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Introduction: How to reason

Section 12: Summary

Reason - examining facts and applying logic - helps us to understand and come to conclusions about ourselves, our lives and the world and universe we live in.

O.12a The function of reason

Reason can be used in any situation - should I buy this soap powder? who should I vote for and why? (Ask yourself who profits when you buy a certain soap powder? Do you know if that powder cleans better than others, or than other methods of cleaning? What are the alternatives? What are the costs and benefits of using each? And so on...)

On this website we use reason for two purposes - (i) to determine if there is a God and, (ii) if there is no God, to determine how we should lead our lives.

O.12b Basic principles

Effective reasoning depends on the following principles (examples referring to God and religion are in parentheses):

1. Distinguish what we know from what we think we know (we know we are alive; do we know if God exists?). Section 2

2. Reason, don't rationalize. Start with the question not the answer ("how did the universe begin?", not "God created the universe; now let us prove it."). Section 3

3. Take into account all the facts, not only those that support your theory (how did the koala get to Australia after the Flood?). Section 4

4. Distinguish between cause and correlation and be prepared to accept that events may not be linked at all (does everything, including God, need a cause?). Section 5

5. Don't jump to conclusions (a Biblical event may the result of natural causes not divine intervention). Section 6

6. Proof of part of a theory is not proof that the whole theory is correct (we can prove parts of the Bible are true but that does not mean the whole Bible is fact). Section 6

7. We can prove some negatives (so perhaps we can prove God does not exist) Section 7



How good is your reasoning?

Can you distinguish lies from truth? Or a good argument from a false one? Can you when tell someone is trying to pull the wool over your eyes?

We keep physically fit by exercising regularly and eating healthy
food. The same is true of our minds - we need regular mental exercise and a good diet of solid facts and logic.

This chapter offers basic reasoning skills to help you understand the contradictions that lie at the heart of all religion.

0.1: Basic principles
Start at the beginning

0.2: What do we know?
Separate fact from fiction

0.3: Start with the question ...
... not with the answer

0.4: All the evidence ...
... not just some of it

0.5: Cause, correlation and no connection
What's the difference?

0.6: Don't jump to conclusions ...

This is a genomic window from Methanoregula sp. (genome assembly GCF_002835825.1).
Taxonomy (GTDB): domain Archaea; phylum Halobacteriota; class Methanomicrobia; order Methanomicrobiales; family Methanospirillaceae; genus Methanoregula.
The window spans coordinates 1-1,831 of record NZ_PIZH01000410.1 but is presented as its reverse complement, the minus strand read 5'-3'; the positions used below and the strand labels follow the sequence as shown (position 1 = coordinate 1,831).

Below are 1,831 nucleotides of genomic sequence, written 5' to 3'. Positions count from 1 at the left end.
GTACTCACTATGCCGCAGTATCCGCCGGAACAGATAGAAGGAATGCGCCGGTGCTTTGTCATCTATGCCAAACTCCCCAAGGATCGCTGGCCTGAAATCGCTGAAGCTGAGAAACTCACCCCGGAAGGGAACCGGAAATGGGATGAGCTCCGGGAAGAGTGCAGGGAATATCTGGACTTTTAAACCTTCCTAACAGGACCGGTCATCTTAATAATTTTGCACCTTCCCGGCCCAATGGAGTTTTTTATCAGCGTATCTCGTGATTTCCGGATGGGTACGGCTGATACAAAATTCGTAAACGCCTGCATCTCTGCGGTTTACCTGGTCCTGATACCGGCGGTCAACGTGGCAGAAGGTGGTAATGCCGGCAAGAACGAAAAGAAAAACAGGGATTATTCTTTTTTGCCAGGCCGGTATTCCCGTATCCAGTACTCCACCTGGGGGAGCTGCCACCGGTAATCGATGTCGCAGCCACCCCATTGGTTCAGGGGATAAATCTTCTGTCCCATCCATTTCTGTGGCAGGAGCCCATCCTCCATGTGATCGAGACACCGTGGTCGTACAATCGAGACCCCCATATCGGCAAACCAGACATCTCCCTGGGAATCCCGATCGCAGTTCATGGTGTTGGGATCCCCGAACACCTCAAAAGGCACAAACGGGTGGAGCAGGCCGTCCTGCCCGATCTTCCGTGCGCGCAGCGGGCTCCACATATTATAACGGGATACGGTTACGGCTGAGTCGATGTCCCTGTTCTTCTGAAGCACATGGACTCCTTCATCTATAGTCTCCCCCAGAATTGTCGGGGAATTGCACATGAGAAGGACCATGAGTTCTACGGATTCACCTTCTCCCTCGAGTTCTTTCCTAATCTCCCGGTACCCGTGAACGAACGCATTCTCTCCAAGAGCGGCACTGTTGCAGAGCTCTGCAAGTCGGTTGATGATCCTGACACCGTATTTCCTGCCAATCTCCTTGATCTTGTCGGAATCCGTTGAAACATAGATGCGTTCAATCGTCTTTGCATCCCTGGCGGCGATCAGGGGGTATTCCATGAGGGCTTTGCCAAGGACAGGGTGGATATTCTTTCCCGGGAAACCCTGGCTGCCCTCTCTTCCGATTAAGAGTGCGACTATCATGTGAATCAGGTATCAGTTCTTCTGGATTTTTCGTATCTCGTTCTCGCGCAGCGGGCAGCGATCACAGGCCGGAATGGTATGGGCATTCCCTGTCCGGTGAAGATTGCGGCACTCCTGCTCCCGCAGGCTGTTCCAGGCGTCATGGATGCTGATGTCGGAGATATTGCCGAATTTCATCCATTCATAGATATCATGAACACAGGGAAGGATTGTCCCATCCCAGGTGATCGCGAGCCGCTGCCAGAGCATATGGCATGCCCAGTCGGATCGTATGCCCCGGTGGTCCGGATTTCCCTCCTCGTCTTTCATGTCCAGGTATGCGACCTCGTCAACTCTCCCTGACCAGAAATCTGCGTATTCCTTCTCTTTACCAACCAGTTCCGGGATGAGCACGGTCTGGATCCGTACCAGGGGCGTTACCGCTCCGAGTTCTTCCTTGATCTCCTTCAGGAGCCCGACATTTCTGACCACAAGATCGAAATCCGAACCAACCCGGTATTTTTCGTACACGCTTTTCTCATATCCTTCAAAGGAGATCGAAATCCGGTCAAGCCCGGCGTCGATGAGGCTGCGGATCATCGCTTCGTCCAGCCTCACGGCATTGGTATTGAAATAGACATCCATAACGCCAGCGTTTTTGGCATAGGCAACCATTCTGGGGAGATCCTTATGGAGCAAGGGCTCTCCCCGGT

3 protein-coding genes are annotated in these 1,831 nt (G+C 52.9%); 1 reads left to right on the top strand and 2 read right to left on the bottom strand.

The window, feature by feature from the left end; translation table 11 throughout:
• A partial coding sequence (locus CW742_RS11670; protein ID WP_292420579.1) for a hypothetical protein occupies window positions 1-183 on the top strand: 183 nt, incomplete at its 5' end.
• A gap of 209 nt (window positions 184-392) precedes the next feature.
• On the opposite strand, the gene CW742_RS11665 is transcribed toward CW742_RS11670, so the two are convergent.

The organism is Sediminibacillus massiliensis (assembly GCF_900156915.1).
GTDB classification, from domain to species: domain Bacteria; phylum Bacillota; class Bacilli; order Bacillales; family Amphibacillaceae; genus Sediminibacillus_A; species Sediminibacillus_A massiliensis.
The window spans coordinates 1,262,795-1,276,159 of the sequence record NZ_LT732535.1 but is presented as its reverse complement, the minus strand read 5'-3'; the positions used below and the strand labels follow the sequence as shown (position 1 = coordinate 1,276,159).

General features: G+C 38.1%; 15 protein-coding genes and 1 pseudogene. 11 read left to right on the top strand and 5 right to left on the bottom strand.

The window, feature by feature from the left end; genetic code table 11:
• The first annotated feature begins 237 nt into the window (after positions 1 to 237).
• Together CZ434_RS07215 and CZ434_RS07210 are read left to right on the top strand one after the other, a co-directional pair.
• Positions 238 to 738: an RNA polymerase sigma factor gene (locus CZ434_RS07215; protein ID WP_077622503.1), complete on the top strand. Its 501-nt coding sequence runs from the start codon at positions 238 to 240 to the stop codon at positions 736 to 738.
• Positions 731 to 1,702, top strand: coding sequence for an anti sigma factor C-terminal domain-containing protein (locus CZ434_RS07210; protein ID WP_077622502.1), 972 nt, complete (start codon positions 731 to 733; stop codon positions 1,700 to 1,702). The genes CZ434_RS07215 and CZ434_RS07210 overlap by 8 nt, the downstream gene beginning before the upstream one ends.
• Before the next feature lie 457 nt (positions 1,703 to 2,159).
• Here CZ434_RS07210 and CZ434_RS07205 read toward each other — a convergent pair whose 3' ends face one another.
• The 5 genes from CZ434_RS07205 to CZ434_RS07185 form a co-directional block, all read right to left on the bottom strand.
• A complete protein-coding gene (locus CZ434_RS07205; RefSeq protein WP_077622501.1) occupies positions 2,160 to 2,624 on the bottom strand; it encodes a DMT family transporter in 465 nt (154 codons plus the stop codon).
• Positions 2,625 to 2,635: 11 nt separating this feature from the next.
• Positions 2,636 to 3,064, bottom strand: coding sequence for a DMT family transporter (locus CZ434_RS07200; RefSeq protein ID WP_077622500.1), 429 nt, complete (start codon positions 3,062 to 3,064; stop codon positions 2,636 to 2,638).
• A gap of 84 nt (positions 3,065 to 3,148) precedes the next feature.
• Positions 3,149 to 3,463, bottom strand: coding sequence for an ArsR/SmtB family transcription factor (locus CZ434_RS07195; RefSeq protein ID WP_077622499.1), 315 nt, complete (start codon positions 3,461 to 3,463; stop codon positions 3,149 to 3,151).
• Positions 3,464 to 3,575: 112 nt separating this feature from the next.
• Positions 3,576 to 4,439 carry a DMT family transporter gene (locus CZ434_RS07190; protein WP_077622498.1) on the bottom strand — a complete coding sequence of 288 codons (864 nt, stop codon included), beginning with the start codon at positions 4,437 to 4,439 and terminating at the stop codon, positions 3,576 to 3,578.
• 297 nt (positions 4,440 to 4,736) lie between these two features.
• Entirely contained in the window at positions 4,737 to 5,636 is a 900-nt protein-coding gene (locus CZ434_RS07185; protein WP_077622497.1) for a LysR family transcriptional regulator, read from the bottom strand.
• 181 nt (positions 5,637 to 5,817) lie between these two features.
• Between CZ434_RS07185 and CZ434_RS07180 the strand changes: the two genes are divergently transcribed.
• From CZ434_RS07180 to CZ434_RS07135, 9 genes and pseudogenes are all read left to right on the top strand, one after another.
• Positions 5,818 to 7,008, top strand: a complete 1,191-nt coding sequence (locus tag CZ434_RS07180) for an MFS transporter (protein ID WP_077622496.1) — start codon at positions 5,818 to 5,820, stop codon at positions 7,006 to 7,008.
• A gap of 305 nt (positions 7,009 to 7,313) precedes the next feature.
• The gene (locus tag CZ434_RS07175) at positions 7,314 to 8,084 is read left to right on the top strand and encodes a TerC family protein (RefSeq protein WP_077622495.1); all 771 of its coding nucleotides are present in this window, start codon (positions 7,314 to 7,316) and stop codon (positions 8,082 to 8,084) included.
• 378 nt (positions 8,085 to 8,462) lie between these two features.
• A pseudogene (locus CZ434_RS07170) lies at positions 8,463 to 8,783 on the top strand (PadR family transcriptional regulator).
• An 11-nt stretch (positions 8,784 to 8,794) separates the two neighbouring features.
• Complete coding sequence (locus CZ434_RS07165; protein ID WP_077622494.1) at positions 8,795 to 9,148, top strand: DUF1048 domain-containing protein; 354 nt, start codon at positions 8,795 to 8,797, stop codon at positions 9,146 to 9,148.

... or you could land in the ...

0.7: No way
Proving a negative

0.8: Occam's Razor
The simplest solution

0.9: Facts, knowledge and science
What we know and how we know it

0.10: Know or believe?
The impossibility of God

0.11: Reason and faith
Understanding the difference

0.12: Summary




Finished the introduction? Move on to

Chapter 1
Defining God


Does God exist? Before we try to answer that question we need to have a clear idea of who or what God is. How do we describe God? What versions of God are on offer?



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8. The simplest explanation is usually closest to reality. (if the idea of God makes the universe more complicated, then God probably does not exist). Section 8

9. Science is the only method we have of determining facts. (only science can tell us if God exists). Section 9

0.12c You choose

Having come to this point, you have a choice.

If you still think God might exist, go to Chapter One: Defining God, the first of four chapters looking at the question "Does God Exist?".

If you want to remind yourself of the arguments that prove that God does not exist, go to Instant Atheism!!!

If you're way past the idea of God but are uncertain about morality and life in a godless world, go straight to A Moral Code.

Whichever way you go, welcome to the refreshing, challenging and ultimately fulfilling world of reason.




If you didn't see it earlier, here's another opportunity to watch this basic lesson on reasoning from Qualia Soup





Next
Chapter 1: Defining God



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If God existed, he would...

admire the beauty of a universe that he did not create

recognize that eternity is meaningless

deny both heaven and hell

disown all men and women who speak in his name

denounce the harm caused by religious "morality"

help the human race to thrive without him

If God existed, he would be an atheist.



What is the difference between science and faith?

science is certain of nothing and requires proof of everything

faith is certain of everything and requires proof of nothing

Which do you trust?


"I know there is no God"
or
"I believe there is no God"
???


Check the answer







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